That's what memes are all about – current ideas that are passed along organically from person to person. Thanks to social media, GIFs have become another tool we can use to be in the present – talking about what people are talking about.
Social media wizard Lori Lewis sums it up this way:
“Gifs are life. They allow us to quickly express a visual emotional response or quickly reference pop culture.”
A trip to Giphy takes you right to the memes that are trending now – always a helpful way to check in with what the masses are into, talking about, and sticking on their Facebook pages, Twitter feeds, Instagrams, and Snaps.
Are these memes overused and cliché? Of course they are. That's the point.
As Treffiletti reminds us, “A marketing strategy is most effective when you take the time to create a story and message that taps into the mindset of your audience and delivers as message in a creative emotional manner…If you know what is motivating the masses at the moment, you can create a message that works.”
Obvious? Of course. About as obvious as Lorne Michaels, Andy Warhol, TED Talks – marketers who always had their fingers on the pulse of what's happening now.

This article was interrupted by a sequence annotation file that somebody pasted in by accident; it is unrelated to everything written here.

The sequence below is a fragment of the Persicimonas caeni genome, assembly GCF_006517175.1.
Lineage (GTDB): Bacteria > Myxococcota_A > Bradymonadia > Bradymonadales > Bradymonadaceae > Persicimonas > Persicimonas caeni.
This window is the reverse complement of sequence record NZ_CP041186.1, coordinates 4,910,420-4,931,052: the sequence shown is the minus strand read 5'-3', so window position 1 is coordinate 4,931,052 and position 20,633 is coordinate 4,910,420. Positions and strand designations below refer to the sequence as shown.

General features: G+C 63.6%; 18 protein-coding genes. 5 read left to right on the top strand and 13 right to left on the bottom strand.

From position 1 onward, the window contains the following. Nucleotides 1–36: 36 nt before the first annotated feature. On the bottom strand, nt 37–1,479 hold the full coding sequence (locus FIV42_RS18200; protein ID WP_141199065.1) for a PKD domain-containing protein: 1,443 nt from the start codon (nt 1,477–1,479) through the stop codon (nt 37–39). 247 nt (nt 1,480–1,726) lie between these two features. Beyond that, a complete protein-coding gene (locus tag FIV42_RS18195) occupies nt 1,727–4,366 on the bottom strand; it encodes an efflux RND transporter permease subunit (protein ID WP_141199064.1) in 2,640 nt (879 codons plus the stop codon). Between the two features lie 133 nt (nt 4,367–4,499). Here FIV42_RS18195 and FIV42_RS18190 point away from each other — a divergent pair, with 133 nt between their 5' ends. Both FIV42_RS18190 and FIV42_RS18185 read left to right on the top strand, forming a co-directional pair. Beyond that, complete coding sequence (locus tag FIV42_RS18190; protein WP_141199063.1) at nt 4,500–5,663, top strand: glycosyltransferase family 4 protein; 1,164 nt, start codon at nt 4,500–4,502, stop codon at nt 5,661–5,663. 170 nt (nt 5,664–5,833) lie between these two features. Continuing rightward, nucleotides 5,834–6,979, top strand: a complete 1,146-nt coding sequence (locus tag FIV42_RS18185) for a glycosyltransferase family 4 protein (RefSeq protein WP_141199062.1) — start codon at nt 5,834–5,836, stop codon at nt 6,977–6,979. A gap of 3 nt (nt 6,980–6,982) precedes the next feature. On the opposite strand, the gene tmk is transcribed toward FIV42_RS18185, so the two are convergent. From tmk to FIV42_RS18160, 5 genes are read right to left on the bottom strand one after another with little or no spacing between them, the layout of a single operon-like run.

Tuning into what people are buzzing are about – often referred to as the zeitgeist of our times – is the key to relevance and resonance, whether you're the morning show producer, the PD, but also the DOS and the CEO.
You don't need a “Saturday Night Live” budget or an entire team like Elvis Duran or Ryan Seacrest have to tune into the zeitgeist of the moment – or even more importantly, in your market.
But you have to get out of the “set it and forget it” mindset that often permeates the radio business, especially as companies cut back on staff and look for so-called “efficiencies.”
Pop culture transcends it all, keeping traditional media, grizzled morning hosts, and even gold-based radio formats relevant and in the center lanes of our minds.
The yogi philosopher from way back in the late '60s – Ram Dass – coined the phrase, “Be here now.”
There's no other place to be.
Jacobs Media has consistently walked the walk in the digital space, providing insights and guidance through its well-read national Techsurveys.
In 2008, jacapps was launched - a mobile apps company that has designed and built more than 1,200 apps for both the Apple and Android platforms. In 2013, the DASH Conference was created - a mashup of radio and automotive, designed to foster better understanding of the "connected car" and its impact.
Along with providing the creative and intellectual direction for the company, Fred consults many of Jacobs Media's commercial and public radio clients, in addition to media brands looking to thrive in the rapidly changing tech environment.
Fred was inducted into the National Radio Hall of Fame in 2018.
Latest posts by Fred Jacobs (see all)
- All The World's A Vertical Stage – Especially On Instagram - September 13, 2019
- Can Radio PDs Program Anything? - September 12, 2019
- Happy Birthday, Dear Walkman (Where's Your Radio?) - September 11, 2019